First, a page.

This is the need to connect with other people and build deep relationships. Some will settle for connection even though they really want love. Others may over pursue this need to the point of codependency, were they loose their own identity for a relationship. A positive example of fulfilling a need for connection is showing affection for another through words or unselfish actions. A negative example is accepting a casual no-strings attached relationship, if you really want a serious relationship. In the short term it keeps you connected to someone that you have feelings for, in the long term it is preventing you from finding a serious relationship with someone that is willing to give that to you.

5. Growth

This is classed as a spiritual need; according to Tony Robbin's fulfilling the spiritual needs will create the most positive change in life. Growth is how you progress as a person, acquiring knowledge, improving how you relate to people and learning new skills. If you are not growing in some area of your life you will feel stuck. A relationship that does not grow will die. A need for growth can be fulfilled by something as simple as reading a book or becoming more aware of your actions and how they affect yourself and others.

6. Contribution

This is the second of the spiritual needs. Fulfilling a need for contribution means to share value with other people, follow a life's purpose and follow actions that are for the benefit of something bigger than you. We can only feel a certain amount of pleasure internally kept to ourselves, that pleasure increases by sharing it with others. Many people fulfill this need by small acts of kindness to others, volunteering, giving to charity or pursuing work that helps the environment or other's in some way.

The Needs Applied To Intimate Relationships

The six needs can also be applied to intimate relationships. This proves to be a relatively simple tool which can be used as building blocks for a successful relationship.

Tony Robins says

“If you’re in a relationship with somebody and you meet one of their needs, you’re going to have an acquaintance.

If you meet two of their needs, you’re going to have a friend.

If you meet three of their needs, you’re going to have a deep friendship or love.

If you meet four of their needs, it’s going to be a deep love.

If you meet five or six of their needs, you’re going to have a love slave. … They ain’t going anywhere.

But it’s got to be you meeting their needs, not the other way around.” - Tony Robbins On How To Master Relationships, J.D. Meier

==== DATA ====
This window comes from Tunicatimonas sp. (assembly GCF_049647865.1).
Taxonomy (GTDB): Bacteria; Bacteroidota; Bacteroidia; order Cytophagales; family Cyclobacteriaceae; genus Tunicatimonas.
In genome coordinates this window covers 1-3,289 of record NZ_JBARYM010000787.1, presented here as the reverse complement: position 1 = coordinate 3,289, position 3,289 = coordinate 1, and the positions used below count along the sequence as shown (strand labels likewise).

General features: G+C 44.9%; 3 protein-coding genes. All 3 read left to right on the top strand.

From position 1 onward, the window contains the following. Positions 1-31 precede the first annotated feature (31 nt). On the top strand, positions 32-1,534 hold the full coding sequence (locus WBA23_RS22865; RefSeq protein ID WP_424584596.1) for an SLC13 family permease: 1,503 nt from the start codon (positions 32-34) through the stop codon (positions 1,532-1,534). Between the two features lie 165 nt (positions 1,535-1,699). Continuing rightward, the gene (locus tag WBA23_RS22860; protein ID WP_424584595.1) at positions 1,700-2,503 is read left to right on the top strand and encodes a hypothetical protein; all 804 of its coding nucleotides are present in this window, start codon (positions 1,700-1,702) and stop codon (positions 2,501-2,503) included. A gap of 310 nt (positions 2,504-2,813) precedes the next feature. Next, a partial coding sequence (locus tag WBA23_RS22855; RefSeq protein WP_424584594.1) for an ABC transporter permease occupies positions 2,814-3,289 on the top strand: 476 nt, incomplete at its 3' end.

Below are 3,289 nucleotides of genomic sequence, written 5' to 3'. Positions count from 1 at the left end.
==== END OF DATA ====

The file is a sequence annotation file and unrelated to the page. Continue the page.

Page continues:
Both partners should be aware of their own top two needs and their partners top two needs. Make these needs a priority but also ensure that the other needs are being met. To get this started ask your partner questions like; what actions make you feel loved? what makes you feel secure?. Growth is another useful need to focus on, relationships will generally break apart or stagnate if no energy is put into cultivating the connection. This could involve setting time aside each week to work on communication skills, or learning more about each others emotional triggers.

The Needs Applied To Your Life

Always consider if a decision is going to only meet your needs in the short term, or if it will meet your needs in the long term. Sometimes this might mean accepting short term pain if it is for the greater good of yourself and others in the long term. Considering proposed actions in line with the six needs will help bring awareness to your decisions. Evaluate the priority list of your needs, and if you should change your top needs.

The problem is, if you have significance or certainty as one of the top two needs of your personality, your life is guaranteed to have problems. Here’s why: in order to have certainty as number one, life has to stay the same — something that it does not do. So, in order to keep your life the same, you have to artificially control your environment, control the people and control yourself. The only way to achieve that is to lower your expectations or just be stressed out all the time, neither of which are a good option. If significance is one of your top two needs, you always have to be competing with someone else. More than likely, you have to lie to yourself about your real abilities or surround yourself with people that are less skilled. All dysfunctional behaviors arise from the inability to consistently meet these six needs. But, if you are able to reach them, in a healthy order — meaning significance and certainty are not at the top — you will have fulfillment. - Do You Need To Feel Significant, Tony Robbins Blog

You can visit Tony's website to find out more at and take a test to help you determine your top needs here.


Adam Sicinski, An In-Depth Exploration Of The Six Human Needs Shaping Your Life, IQ Matric -

J.D Meier, Tony Robbins On How To Master Relationships, Sources Of Insight -

Tony Robbins Blog, Do You Need To Feel Significant -


  • Instagram
  • Facebook
  • Twitter
Color logo - no background.png
bottom of page